• -Wall checks your program for common errors. See Debugging for more information.

You should always compile with these flags.

Adding Shortcuts (Mac)

For Users of Linux & Windows

The process is similar for Linux. If you're on Windows, you can use an IDE to get these shortcuts, or you can install WSL (mentioned above).

Retyping the compiler flags above can get tedious. You should define shortcuts so you don't need to type them every time!

First, create your .zshrc if it doesn't already exist.

touch ~/.zshrc

Open your .zshrc with a text editor.

open ~/.zshrc

or some text editor (ex. sublime text with subl).

subl ~/.zshrc

You can add aliases and functions here, such as the following to compile and run C++ on Mac.

co() { g++ -std=c++17 -O2 -o "${1%.*}" $1 -Wall; }
run() { co $1 && ./${1%.*} & fg; }

Now you can easily compile and run name.cpp from the command line with co name.cpp && ./name or run name.cpp. Note that all occurrences of $1 in the function are replaced with name.cpp, while ${1%.*} removes the file extension from $1 to produce name.

What is & fg for?

Let prog.cpp denote the following file:

#include <iostream>
#include <vector>
using namespace std;
int main() {
vector<int> v;
cout << v[-1];

According to the resource above, the & fg is necessary for getting zsh on Mac to display crash messages (such as segmentation fault). For example, consider the running the first prog.cpp above with run prog.cpp.

If & fg is removed from the run command above then the terminal displays no message at all. Leaving it in produces the following (ignore the first two lines):

[2] 30594
[2]  - running    ./${1%.*}
zsh: segmentation fault  ./${1%.*}

Measuring Time & Memory Usage (Mac)

For example, suppose that prog.cpp consists of the following:

#include <bits/stdc++.h>
using namespace std;
const int BIG = 1e7;
int a[BIG];
int main() {
int sum = 0;
for (int i = 0; i < BIG; ++i) sum += a[i];
cout << sum;

Then co prog.cpp && gtime -v ./prog gives the following:

  Command being timed: "./prog"
  User time (seconds): 0.01
  System time (seconds): 0.01
  Percent of CPU this job got: 11%
  Elapsed (wall clock) time (h:mm:ss or m:ss): 0:00.22
  Average shared text size (kbytes): 0
  Average unshared data size (kbytes): 0
  Average stack size (kbytes): 0
  Average total size (kbytes): 0
  Maximum resident set size (kbytes): 40216
  Average resident set size (kbytes): 0
  Major (requiring I/O) page faults: 91
  Minor (reclaiming a frame) page faults: 10088
  Voluntary context switches: 3
  Involuntary context switches: 38
  Swaps: 0
  File system inputs: 0
  File system outputs: 0
  Socket messages sent: 0
  Socket messages received: 0
  Signals delivered: 0
  Page size (bytes): 4096
  Exit status: 0

Note that 10710^7 integers require 4107103400004\cdot 10^7\cdot 10^{-3}\approx 40000 kilobytes of memory, which is close to 4021640216 in the above output as expected.

Adjusting Stack Size (Mac)


This section might be out of date.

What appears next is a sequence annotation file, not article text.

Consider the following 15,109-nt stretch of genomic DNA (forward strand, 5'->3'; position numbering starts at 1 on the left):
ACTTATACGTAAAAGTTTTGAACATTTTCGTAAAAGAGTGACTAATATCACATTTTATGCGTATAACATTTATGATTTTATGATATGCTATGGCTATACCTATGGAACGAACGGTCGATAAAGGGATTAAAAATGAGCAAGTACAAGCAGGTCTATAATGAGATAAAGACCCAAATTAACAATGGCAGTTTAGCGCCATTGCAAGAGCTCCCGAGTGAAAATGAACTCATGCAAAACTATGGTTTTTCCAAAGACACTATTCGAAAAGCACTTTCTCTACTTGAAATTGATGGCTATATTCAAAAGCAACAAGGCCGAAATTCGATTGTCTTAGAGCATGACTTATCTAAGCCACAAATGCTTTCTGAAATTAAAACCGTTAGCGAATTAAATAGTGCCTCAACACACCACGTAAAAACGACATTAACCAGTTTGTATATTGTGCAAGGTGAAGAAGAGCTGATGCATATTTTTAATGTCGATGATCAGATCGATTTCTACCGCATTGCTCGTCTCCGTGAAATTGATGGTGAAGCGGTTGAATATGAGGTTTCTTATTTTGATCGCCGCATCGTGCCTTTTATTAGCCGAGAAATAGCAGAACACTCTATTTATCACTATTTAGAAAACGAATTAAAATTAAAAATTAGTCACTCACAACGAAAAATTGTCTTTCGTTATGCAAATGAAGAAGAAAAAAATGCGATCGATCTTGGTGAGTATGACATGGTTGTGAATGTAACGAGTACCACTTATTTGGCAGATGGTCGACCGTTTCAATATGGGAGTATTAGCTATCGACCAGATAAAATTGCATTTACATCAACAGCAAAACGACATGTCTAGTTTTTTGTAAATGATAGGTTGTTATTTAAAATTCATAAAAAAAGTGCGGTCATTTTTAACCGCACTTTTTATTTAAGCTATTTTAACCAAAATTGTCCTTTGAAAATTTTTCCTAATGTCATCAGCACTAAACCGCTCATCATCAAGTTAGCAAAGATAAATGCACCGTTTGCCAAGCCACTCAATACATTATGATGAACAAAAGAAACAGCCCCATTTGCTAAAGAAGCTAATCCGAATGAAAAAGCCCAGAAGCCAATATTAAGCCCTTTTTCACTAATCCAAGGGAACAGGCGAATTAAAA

Let A.cpp denote the following program:

#include <iostream>
using namespace std;
int res(int x) {
if (x == 200000) return x;
return res(x + 1);
int main() { cout << res(0) << "\n"; }

If we compile and run this with g++ A.cpp -o A && ./A, this outputs 200000. However, changing 200000 to 300000 gives a segmentation fault. Similarly,

#include <iostream>
using namespace std;
int main() {
int arr[2000000];
cout << arr[0] << "\n";

runs, but changing 2000000 to 3000000 also gives a segmentation fault. This is because the stack size on Mac appears to be limited to 8 megabytes by default.


explanation of the issue

Note that USACO does not have a stack size limit, aside from the usual 256 MB memory limit. Therefore, code that crashes locally due to a stack overflow error may still pass on the USACO servers. To get your code running locally, use one of the methods below.


This matters particularly for contests such as Facebook Hacker Cup where you submit the output of a program you run locally.

Method 1

ulimit -s 65532 will increase the stack size to about 64 MB. Unfortunately, this doesn't work for higher numbers.

Method 2


people complain about FHC every year

To get around this, we can pass a linker option. According to the manual for ld (enter man ld in Terminal), the option -stack_size size does the following:

Specifies the maximum stack size for the main thread in a program. Without this option a program has a 8MB stack. The argument size is a hexadecimal number with an optional leading 0x. The size should be a multiple of the architecture's page size (4KB or 16KB).

So including -Wl,-stack_size,0x10000000 as part of your compilation command will set the maximum stack size to 16716^7 bytes 256\approx 256 megabytes, which is usually sufficient. However, running the first program above with 200000 replaced by 1e7 still gives an error. In this case, you can further increase the maximum stack size (ex. changing 0x10000000 to 0xF0000000).

On windows, adding -Wl,--stack,268435456 as a part of your compilation flags should do the trick. The 268435456 corresponds to 268435456 bytes, or 256 megabytes. If you are using Windows PowerShell, make sure to wrap it in quotations (like so: "-Wl,--stack,268435456"), since commas are considered to be special characters.